● Control: a Founder Agreement allows for directors to be appointed, with defined voting rights, and explains shareholder rights to intervene in the decisions of the company, thereby ensuring that the big decisions are always made by the right people.
● Economics: a Founder Agreement defines the ownership structure and ensures that the founders get the value created by the business by addressing the principles of an exit, how that can happen, and how profits can be distributed.
● Funding: a Founder Agreement will address how the company is to be initially funded, how loans are made to the company, how interest is managed, and how those loans are repaid.
Intellectual property (IP) assignment agreement
IP can be regarded as possibly the most important asset of a company. This is especially true for start-up companies, because it’s often the value of the IP that determines the long-term success and profitability of your business. When investors look at the potential value of a business, the IP often forms a big part of the valuation methodology.
As such, IP should be effectively managed to ensure that the business itself gets the best protection and the most out of the ideas. The creator of the IP will either be the founder or someone employed by the founder to develop and enhance that IP. It is important that the ownership of the IP is addressed through appropriate contractual arrangements so that ownership of all IP assets does not remain with the creator but is rather assigned to the company right from the outset. This not only ensures that the IP contributes to the initial valuation of the market value of your company but that it can be properly exploited by the company to generate future income for the business.
The term sheet
Although not an agreement in the strict sense, the term sheet is a document that outlines the terms by which an investor (angel or institutional), will make a financial investment in your company. The term sheet is crucial, as it usually determines the final deal structure with your investor – it outlines the terms by which your investor will make a financial investment in your company. Finding an investor can be complex and time consuming. Once you’ve found one with the right strategies and values, you may be tempted to rush through negotiations to access the promised cash injection. There can be serious ramifications if the details of the deal are not negotiated on a level playing field and a term sheet exposes the bare bones of the fundamental commercial terms of the investment. Due to its concise nature, the involved parties are less likely to miss essential details.
It is important to note that a term sheet is intended solely as a summary of terms for discussion and agreement between the parties. In other words, it seeks to cover the more important aspects of a deal without going into every minor detail as in the case of a binding contract. Except for the confidentiality provisions, nothing should create any legally binding obligations on the part of the parties until they execute the definitive written agreements.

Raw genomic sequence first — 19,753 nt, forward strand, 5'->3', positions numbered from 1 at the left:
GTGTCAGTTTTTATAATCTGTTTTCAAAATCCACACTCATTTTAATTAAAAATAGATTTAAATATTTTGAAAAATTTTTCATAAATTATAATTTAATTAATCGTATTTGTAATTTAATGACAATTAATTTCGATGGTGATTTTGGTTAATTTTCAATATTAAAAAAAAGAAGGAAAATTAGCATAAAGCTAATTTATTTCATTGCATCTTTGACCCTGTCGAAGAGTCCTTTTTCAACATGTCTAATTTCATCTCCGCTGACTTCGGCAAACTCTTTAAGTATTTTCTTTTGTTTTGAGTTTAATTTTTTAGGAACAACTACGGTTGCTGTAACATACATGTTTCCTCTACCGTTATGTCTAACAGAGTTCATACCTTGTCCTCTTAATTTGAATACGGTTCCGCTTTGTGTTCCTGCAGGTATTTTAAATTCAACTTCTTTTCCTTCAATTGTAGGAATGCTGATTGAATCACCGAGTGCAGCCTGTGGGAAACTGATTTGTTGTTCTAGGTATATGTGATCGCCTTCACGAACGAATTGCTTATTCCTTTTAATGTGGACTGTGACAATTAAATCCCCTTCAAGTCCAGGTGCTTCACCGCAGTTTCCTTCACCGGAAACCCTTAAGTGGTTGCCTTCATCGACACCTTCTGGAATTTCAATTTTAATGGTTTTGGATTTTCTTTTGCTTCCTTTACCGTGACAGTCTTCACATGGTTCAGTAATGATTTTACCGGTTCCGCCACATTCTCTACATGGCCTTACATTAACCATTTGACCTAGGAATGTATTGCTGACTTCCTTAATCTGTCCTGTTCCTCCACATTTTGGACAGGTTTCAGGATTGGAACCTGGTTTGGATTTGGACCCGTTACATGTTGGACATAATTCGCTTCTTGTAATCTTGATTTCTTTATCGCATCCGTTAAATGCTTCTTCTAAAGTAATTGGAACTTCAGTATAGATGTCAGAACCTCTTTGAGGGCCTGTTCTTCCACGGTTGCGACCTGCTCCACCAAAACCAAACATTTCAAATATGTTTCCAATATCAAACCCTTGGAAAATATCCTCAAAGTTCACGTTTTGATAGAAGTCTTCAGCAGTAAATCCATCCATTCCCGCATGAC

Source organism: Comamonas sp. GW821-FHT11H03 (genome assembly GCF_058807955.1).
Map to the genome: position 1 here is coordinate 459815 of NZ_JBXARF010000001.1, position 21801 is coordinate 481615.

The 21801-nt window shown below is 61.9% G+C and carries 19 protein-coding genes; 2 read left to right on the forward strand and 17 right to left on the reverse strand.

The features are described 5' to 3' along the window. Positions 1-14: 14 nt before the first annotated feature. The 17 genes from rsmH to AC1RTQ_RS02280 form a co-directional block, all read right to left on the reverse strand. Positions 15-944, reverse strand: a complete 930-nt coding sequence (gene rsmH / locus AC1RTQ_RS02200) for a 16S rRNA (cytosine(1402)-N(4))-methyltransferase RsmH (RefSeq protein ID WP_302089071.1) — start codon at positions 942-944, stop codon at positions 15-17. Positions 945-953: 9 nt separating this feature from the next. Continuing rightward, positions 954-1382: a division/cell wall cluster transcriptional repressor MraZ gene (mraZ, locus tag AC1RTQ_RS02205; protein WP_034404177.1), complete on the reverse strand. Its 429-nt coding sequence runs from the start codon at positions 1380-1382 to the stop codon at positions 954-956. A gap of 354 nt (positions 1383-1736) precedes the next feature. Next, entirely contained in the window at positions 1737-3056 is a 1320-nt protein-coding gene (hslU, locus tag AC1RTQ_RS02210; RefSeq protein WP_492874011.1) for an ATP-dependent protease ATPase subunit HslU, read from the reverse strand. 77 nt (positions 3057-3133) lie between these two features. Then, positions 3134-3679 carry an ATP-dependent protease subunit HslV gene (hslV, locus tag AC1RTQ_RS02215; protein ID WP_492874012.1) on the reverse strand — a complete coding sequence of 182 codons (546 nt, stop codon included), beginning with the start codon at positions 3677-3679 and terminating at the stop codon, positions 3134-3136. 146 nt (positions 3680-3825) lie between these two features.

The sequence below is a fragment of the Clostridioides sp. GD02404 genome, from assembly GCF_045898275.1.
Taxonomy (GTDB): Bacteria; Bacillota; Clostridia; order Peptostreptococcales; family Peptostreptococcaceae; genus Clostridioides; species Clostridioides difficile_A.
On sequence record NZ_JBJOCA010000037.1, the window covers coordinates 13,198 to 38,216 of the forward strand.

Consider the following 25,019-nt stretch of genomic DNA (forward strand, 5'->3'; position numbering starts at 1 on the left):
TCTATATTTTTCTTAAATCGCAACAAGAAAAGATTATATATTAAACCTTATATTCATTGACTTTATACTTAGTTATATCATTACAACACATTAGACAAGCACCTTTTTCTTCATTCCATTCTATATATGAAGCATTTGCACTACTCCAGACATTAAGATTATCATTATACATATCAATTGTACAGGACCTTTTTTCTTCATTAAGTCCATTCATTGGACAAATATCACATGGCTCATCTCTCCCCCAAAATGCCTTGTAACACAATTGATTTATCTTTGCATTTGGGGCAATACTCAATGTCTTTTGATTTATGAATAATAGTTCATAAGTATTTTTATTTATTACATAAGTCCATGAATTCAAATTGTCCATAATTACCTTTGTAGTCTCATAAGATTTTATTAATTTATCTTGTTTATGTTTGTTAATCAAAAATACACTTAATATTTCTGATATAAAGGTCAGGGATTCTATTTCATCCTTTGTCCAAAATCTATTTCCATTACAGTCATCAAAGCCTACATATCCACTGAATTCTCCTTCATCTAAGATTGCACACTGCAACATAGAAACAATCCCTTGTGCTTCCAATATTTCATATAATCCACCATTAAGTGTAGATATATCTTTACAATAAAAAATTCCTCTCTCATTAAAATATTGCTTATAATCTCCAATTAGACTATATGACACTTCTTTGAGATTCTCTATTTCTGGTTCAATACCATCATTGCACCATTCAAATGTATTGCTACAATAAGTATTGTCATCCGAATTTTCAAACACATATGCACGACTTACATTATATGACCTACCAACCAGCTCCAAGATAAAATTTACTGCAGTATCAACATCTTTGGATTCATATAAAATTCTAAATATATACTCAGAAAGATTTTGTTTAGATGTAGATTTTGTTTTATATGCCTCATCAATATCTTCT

Depending on the nature and the industry within which your start-up business operates, your company will at some point, be delivering specified services to its customers. This will be the basis upon which your company will earn revenue – the lifeblood of any company. A services agreement will not only define the services provided in detail, but it can also equip you with the negotiation tools to limit your risk if the services are not delivered to the customer’s expectations or in accordance with any warranties. Having a services agreement tailored to the company will also ensure that other crucial aspects which are not normally thought about, are carefully carved out, including exclusivity of the services provided, who owns the IP created in the course of providing the services and obligations to keep information confidential, to name a few.
Once your business becomes operational, it will need to employ a task force. It is important that the status of any employee is clearly defined in writing. Section 29 of the Basic Conditions of Employment Act,11 of 2002 (“the BCEA”) requires every employer to supply the employee with written particulars of employment no later than the first day of employment. For this reason, employers are advised to enter into a written contract of employment with every employee. Although there is no legal requirement (apart from section 29 of the BCEA) for an employer to provide a written contract, by reducing everything to writing ensures that there can be no arguments down the line regarding the terms of employment, termination, breach or any unlawful action.
The above is not an exhaustive list but serves to highlight the most important things to consider and have in place when starting your business. Obtaining the right legal advice and having the right legal agreements in place not only ensures that your business is adequately protected but provides you with the head start to fully focus on growing your business the way you intended.
By Ya-fan Wong, Associate – BSocSci LLB (UCT), Dommisse Attorneys. www.dommisseattorneys.co.za.